The opening 45 seconds of Hellions’ fourth album ‘Rue’ goes from bubblegum fairground rides and cabaret welcomes to Rage Against The Machine tension and the glam grandiose of Queen without blinking.
‘X (Mwah)’ is the perfect middle ground between arena rock and boy band excitement, complete with dance routines and beaming chorus, it’s impossibly fun while ‘Smile’ finds comfort on the run, letting unpredictable danger in, while promising open window escape at a moments notice.
The rest of the album is equally scattergun, swinging between ideas, influence, genre and intention without a care in the world or trying too hard to be aloof in the face of anything goes. The band obviously have different tastes, but under the umbrella of Hellions, they’ve created something viciously unique and utterly theirs.
It doesn’t matter how far they stray from their hardcore punk roots; the band take ownership of every bold colour and comic book adventure. Art as a weapon, they’re the sort of band My Chemical Romance probably wanted to inspire.
“We’ve always had that aspect where we want to surprise ourselves,” starts Dre Faivre. “Hellions has always been a no barriers band. It’s exciting for us, and as long as you’re exciting yourself, then it’s always going to feel fresh.”
Despite heading back into the studio a couple of times to change parts of the album, it “didn’t get any more pop or any harder,” he says. “We went in with those songs and just changed a little perspective. We respect each other a lot and each person had to physically put their forward and go, let’s do it, man. Let’s get everybody’s full influences. Let’s get what we’re listening to, and what we’re hearing and represent it.
“There was a lot of self-empowerment. It was a very self-aware record where we really found each other and found being cool in our own skin. We just great at being ourselves and I love that people can’t pigeonhole us.”
2015’s ‘Indian Summer’ was a furious record, shouting out at a world that refused to listen while 2016’s ‘Opera Oblivia’ took that betrayal hard, turning inwards and falling into the shadows.
“We were shouting at ourselves, not the world,” starts Dre. ‘Rue’ toys with regret, “whether that’s regretting choices we’ve made or with each other, it also has that aspect of knowing it’s okay to regret things,” as long as you use it to move forward.
“All our records have been very personal, but this one is deeper. We’re not judging ourselves, but we’re looking at how we carry each other and stuff like this. It still has that dark element, and it’s bittersweet and melancholy. It’s unfortunate but the pain is relatable. Everyone goes through pain differently, but it’s still the same in certain ways. This record is about our own experiences. We’re very hearts on sleeves people.”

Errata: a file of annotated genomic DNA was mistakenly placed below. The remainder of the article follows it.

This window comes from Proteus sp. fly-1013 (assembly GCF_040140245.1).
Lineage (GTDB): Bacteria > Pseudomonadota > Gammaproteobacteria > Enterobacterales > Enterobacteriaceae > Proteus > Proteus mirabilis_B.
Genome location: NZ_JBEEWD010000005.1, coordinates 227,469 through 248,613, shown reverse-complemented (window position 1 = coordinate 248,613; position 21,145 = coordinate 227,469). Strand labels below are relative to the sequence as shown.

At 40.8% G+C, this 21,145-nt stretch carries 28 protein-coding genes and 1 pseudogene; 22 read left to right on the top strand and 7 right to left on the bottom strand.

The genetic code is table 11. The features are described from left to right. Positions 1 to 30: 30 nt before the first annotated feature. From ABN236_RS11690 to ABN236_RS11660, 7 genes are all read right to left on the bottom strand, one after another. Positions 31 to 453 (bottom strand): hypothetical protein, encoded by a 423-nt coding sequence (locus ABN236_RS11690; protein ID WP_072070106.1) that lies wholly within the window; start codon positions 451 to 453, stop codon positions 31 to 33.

“There are some moments where we’re just saying, ‘this is us now’. That comes with being older, growing into your own skin, not following trends and not bowing down to other opinions. There’s a lot of self-crisis within the record too. Songs like ‘X(Mwah)’ welcome the fact that during those moments of uncertainty, there are people going ‘We’re here to pick you up’. For me, that’s Anthony, Matt and Josh.”
Hellions faced that head-on. After being “a powerhouse in pumping out albums” (three in as many years), the band wanted to take their time with ‘Rue’. While it allowed them time to sit with songs and tweak the things that didn’t sparkle, it also took away touring, which was their means of escape.
“Being home wasn’t a reality check, but it was a reminder that we want to do this. If you’re doing something for so long, that flame can get blown out. You see bands that grind and grind and then just end up quitting ‘cos they end up jaded. We’ve had our ups and downs, but we pick each other up a lot.”
‘Rue’ was created out of “togetherness and having that empathy with each other,” Dre explains. “In our camp that’s a massive thing. We freak out sometimes because we see other bands fight and that’s insane to us. We’re so close to each other; we’re like brothers. It’s having that aspect of respecting that togetherness.
“This time, we let our guard down to properly understand each other. It was important to have the comfort to question what we’re putting on the album. So much is sonically out there that you can understand us as people by listening to one song. We’re very proud of that. As much as the world is on fire, all we have is each other.
“The underlying message of the record is that there’s no problem with being yourself. I want people to walk away thinking ‘I’m cool as shit’. I want people to dance, and I want them to be very comfortable in their skin. I’m big on that idea. If you’re comfortable in your skin, people will love you regardless.”
There’s also a powerful sense of togetherness. ‘Rue’ gives you a swagger. “Turning on the record, walking out of the house and believing I’m ready for the day and the day’s not ready for me. Not having to worry about what other people think, that’s important. If you’ve got that confidence, people are going to love you for who you are.”
Taken from the November edition of Upset. Order a copy below. Hellions’ album ‘Rue’ is out now.
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